Pepinelli decides to declare his love to the Marchesa for the last time but, the latter, having already made up her mind, comes to meet him in her wedding dress. Suddenly the bandits show up from all directions and kidnap both the Marchesa and the Count. 

Scene 2
Surrounded by his cronies Marco Spada, to his astonishment, catches sight of Angela in bandit garb. “In life or death! I accept my fate and want to live here with you all”. Against his will, Friar Borromeo is forced to marry the Marchesa and Pepinelli. 
The approaching regiment can be heard in the distance, the bandits decide to take refuge in a cave, seizing Frederici and the Governor whom they come across on their way. But Angela intervenes and saves the lives of both of the latter. Shots are heard close at hand. Marco Spada is mortally wounded. He appears, staggering. Before he dies, he makes a confession which dumbfounds the soldiers: Angela, he says, is not his daughter. This lie saves her from arrest and leaves the way open for her marriage to Prince Frederici.

 

CHOREOGRAPHERS

Joesph Mazilier (1801-1868) was a 19th-century French dancer, ballet-master and choreographer. He was most noted for his ballets Paquita (1844) and Le Corsaire (1856). He created the role of James in La Sylphide with Marie Taglioni. From 1839 to 1851 he was ballet master of the Paris Opera, where he made more than two dozen works. He spent a year with the Imperial Theatres in St Petersburg (1851-2) but returned to the Paris Opera in 1853 as premier maître de ballet. He retired in 1860, although he came out of retirement in 1867 to revive Le Corsaire. A list of his works includes La Gypsy (mus. F. Benoist and T. Marliani, 1839), Le Diable amoureux (mus. Benoist and H. Réber, 1840), Lady Henriette, ou la servante de Greenwich (mus. Flotow, Burgmüller, and Deldevez, 1844), Le Diable à quatre (mus. Adam, 1845), Paquita (mus. Deldevez, 1846), Griseldis, ou les cinq sens (mus. Adam, 1848), Vert-vert (mus. Deldevez and J. B. Tobeque (or Tolbeque), 1851), Jovita, ou les boucaniers (mus. T. Labarre, 1853), Le Corsaire (mus. Adam, 1856), and Marco Spada, ou la fille du bandit (mus. Auber, 1857).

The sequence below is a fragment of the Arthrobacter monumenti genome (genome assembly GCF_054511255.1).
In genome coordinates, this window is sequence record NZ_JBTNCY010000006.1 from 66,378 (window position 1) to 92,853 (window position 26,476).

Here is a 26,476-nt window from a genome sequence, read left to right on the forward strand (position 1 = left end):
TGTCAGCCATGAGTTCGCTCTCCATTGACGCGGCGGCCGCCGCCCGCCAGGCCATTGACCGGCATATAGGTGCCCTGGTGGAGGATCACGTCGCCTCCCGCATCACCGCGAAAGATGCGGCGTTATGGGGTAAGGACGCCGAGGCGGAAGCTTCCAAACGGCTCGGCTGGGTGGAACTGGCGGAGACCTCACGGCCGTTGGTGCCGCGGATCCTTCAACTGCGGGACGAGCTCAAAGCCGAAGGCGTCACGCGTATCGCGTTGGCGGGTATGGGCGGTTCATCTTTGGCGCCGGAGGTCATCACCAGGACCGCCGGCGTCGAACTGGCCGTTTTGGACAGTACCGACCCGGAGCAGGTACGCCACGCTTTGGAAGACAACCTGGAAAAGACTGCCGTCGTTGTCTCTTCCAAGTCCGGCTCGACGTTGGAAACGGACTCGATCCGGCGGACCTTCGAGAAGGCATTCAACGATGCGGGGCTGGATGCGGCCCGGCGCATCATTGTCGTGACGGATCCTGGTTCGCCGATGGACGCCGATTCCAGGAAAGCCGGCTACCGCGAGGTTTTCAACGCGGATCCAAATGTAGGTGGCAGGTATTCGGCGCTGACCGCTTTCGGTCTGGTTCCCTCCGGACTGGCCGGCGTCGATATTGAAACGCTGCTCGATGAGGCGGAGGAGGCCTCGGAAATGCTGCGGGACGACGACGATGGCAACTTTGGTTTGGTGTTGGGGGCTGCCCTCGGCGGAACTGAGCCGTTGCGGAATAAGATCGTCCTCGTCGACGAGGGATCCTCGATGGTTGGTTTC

Born in 1932 in France, Pierre Lacotte is known for his multiple talents as a dancer, choreographer and ballet master. He began studying ballet at the School of the Paris Opera in 1942, became part of the corps de ballet in 1946 and principal dancer in 1953. After suffering from a leg injury in 1956, he began studying the choreography of the lost ballets of the Romantic period. He was appointed ballet master of the Paris Opera in 1971 and recreated Coppélia in 1973 and Paquita in 2001. These two productions helped him achieve great success and encouraged him to carry on rebuilding other choreographies. He achieved worldwide success in 2000 with The Pharaoh’s Daughter featuring the great ballerina Svetlana Zakharova.

COMPOSER

Daniel-Francois-Esprit Auber (1782-1871) was a French composer the foremost representative of opéra comique in 19th-century France. He was a pupil of Cherubini and, from 1823, a devotee of Rossini’s music. The synthesis of French opéra comique with Rossini’s spirited writing is best seen in the light works Auber produced with the librettist Scribe, from Fiorella (1826) and Fra Diavolo (1830) to La sirène (1844); these works are characterized by triadic melodies, dance-like rhythms, light orchestration and homophonic texture. He also wrote more serious opéras comique with Scribe as well as La muette de Portici (1828), important for inaugurating the epoch of French grand opera through its use of local colour, crowd portrayal and a modern revolutionary topic. He was director of the Paris Conservatoire (1842-70) and received many national honours.